William Shakespeare’s “Hamlet” can be viewed as a piece of literature that contains an abundance of conflict. We can see this through many themes throughout the play. Treachery, incest, moral corruption and revenge are the cardinal subjects at matter.
We can see that treachery from Claudius, when he poured poison in King Hamlet’s ear. As the dead king’s brother, Claudius took the throne. Through this, Prince Hamlet faces both internal and external conflict. Once young Hamlet is informed through his father’s ghost that his Uncle Claudius was the man behind the devious plot, his true nature and character is revealed. Through this, we see that Hamlet is stricken with sorrow and grief, but his father’s death isn’t the only reason why Hamlet is so distraught. His Queen mother, Gertrude, quickly remarried her dead husband’s brother soon after his death. Along with that, we see incest in this royal family. Through Hamlet’s melancholy behavior, he performs his first soliloquy and cogitates suicide, inquiring if there was any reason to live with what seems madness around him. Thus, with what seems to be absurdity, Hamlet accedes to his father’s order of seeking revenge for his death and devices a plan to fool Claudius into thinking that he has been stricken with madness. We are introduced to Polonius; advisor to the king, believes that the reason behind Hamlet’s madness has to do with the separation that he feels was caused when he forbid his daughter, Ophelia, to see Hamlet.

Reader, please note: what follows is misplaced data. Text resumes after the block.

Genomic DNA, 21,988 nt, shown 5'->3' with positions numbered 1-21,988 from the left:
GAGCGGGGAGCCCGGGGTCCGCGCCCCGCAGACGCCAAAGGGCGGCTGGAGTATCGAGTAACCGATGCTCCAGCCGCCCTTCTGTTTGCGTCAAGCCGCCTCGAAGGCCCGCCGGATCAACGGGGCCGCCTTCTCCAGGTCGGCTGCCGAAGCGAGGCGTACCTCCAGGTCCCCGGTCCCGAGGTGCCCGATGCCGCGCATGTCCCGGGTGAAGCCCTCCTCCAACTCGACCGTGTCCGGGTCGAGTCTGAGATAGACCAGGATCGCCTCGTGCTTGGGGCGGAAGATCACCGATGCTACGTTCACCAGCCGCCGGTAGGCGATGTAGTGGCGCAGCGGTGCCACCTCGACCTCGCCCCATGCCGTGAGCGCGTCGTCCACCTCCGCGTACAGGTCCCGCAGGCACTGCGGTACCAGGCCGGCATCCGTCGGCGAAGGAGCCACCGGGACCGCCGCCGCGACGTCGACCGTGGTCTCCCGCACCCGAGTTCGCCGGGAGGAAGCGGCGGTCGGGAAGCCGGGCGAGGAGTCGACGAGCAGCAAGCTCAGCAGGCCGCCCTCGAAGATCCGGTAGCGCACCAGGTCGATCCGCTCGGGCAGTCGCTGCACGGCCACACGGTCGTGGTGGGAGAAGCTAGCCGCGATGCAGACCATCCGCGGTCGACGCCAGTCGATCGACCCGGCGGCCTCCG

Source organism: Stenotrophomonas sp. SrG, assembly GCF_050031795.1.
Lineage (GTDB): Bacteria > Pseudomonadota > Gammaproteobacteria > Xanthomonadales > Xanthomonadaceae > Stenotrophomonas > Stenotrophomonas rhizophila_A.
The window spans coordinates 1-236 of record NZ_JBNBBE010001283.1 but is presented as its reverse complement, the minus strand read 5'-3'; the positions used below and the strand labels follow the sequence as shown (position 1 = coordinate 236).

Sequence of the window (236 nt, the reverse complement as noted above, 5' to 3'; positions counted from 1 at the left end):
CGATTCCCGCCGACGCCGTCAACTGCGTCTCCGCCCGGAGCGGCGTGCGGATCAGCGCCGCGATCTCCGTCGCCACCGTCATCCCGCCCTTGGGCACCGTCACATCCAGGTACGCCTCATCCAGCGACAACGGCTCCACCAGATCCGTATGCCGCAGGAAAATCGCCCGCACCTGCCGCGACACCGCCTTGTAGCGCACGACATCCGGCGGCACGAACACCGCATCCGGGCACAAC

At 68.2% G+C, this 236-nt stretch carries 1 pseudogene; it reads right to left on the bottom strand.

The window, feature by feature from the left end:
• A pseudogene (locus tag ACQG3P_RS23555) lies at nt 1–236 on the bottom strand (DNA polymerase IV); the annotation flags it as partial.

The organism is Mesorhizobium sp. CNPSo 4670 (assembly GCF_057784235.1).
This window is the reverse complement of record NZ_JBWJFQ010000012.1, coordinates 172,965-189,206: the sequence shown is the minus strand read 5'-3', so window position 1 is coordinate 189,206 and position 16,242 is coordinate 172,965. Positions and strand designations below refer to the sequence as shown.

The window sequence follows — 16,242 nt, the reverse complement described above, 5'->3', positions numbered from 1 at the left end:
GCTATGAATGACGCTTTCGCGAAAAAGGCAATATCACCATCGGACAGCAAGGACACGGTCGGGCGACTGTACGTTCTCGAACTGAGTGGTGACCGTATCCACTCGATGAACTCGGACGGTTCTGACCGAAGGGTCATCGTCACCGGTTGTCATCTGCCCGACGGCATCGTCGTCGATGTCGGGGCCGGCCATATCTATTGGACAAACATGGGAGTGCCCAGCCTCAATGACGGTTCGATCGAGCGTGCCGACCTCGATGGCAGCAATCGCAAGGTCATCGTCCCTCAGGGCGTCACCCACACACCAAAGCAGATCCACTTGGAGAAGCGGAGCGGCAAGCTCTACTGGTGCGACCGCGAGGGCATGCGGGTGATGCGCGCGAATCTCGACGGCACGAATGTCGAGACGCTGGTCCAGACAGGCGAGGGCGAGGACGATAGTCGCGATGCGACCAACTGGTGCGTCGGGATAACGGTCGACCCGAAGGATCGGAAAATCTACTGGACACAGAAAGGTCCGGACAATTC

Throughout the play, Hamlet continues to deal with conflict within him. He questions whether there was any point in having to kill, to take another life, and if he would be able to handle the situation at matter. Hamlet battles inside himself and once again, ponders suicide with his “To be or not to be” soliloquy. He soon sees that he fears what lies beyond life. We see moral corruption and revenge seething through him. Hamlet quickly resolves to take action and sets...